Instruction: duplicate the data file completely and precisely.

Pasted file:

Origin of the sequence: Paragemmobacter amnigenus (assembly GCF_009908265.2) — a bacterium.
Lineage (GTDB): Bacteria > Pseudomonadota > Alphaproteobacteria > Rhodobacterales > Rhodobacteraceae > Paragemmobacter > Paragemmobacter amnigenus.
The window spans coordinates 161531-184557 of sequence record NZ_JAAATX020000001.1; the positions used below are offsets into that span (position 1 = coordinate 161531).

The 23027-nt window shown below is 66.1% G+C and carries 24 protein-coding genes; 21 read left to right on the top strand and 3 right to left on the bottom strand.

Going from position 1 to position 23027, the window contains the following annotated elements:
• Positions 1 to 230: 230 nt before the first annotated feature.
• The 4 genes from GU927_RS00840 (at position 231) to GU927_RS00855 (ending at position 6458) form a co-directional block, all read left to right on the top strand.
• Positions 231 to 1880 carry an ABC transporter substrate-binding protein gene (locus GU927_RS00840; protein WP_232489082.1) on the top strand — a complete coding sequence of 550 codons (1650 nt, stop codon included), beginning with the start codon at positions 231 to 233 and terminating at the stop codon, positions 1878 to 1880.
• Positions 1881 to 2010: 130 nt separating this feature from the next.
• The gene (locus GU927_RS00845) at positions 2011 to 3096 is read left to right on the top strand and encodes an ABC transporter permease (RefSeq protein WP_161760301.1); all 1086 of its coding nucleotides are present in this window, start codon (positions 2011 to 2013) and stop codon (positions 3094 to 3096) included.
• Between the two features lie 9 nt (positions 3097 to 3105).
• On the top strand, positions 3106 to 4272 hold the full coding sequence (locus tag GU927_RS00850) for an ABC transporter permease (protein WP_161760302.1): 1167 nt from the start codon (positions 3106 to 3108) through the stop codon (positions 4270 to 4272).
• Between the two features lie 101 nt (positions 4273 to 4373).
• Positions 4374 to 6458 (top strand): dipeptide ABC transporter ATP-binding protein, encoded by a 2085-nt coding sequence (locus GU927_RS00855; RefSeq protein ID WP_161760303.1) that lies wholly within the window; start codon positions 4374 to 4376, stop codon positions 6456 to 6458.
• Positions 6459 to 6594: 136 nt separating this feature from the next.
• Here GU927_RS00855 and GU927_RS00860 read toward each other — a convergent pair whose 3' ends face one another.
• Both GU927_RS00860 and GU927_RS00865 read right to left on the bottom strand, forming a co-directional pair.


Origin of the sequence: Paragemmobacter amnigenus (assembly GCF_009908265.2) — a bacterium.
Lineage (GTDB): Bacteria > Pseudomonadota > Alphaproteobacteria > Rhodobacterales > Rhodobacteraceae > Paragemmobacter > Paragemmobacter amnigenus.
The window spans coordinates 161531-184557 of sequence record NZ_JAAATX020000001.1; the positions used below are offsets into that span (position 1 = coordinate 161531).

The 23027-nt window shown below is 66.1% G+C and carries 24 protein-coding genes; 21 read left to right on the top strand and 3 right to left on the bottom strand.

Going from position 1 to position 23027, the window contains the following annotated elements:
• Positions 1 to 230: 230 nt before the first annotated feature.
• The 4 genes from GU927_RS00840 (at position 231) to GU927_RS00855 (ending at position 6458) form a co-directional block, all read left to right on the top strand.
• Positions 231 to 1880 carry an ABC transporter substrate-binding protein gene (locus GU927_RS00840; protein WP_232489082.1) on the top strand — a complete coding sequence of 550 codons (1650 nt, stop codon included), beginning with the start codon at positions 231 to 233 and terminating at the stop codon, positions 1878 to 1880.
• Positions 1881 to 2010: 130 nt separating this feature from the next.
• The gene (locus GU927_RS00845) at positions 2011 to 3096 is read left to right on the top strand and encodes an ABC transporter permease (RefSeq protein WP_161760301.1); all 1086 of its coding nucleotides are present in this window, start codon (positions 2011 to 2013) and stop codon (positions 3094 to 3096) included.
• Between the two features lie 9 nt (positions 3097 to 3105).
• On the top strand, positions 3106 to 4272 hold the full coding sequence (locus tag GU927_RS00850) for an ABC transporter permease (protein WP_161760302.1): 1167 nt from the start codon (positions 3106 to 3108) through the stop codon (positions 4270 to 4272).
• Between the two features lie 101 nt (positions 4273 to 4373).
• Positions 4374 to 6458 (top strand): dipeptide ABC transporter ATP-binding protein, encoded by a 2085-nt coding sequence (locus GU927_RS00855; RefSeq protein ID WP_161760303.1) that lies wholly within the window; start codon positions 4374 to 4376, stop codon positions 6456 to 6458.
• Positions 6459 to 6594: 136 nt separating this feature from the next.
• Here GU927_RS00855 and GU927_RS00860 read toward each other — a convergent pair whose 3' ends face one another.
• Both GU927_RS00860 and GU927_RS00865 read right to left on the bottom strand, forming a co-directional pair.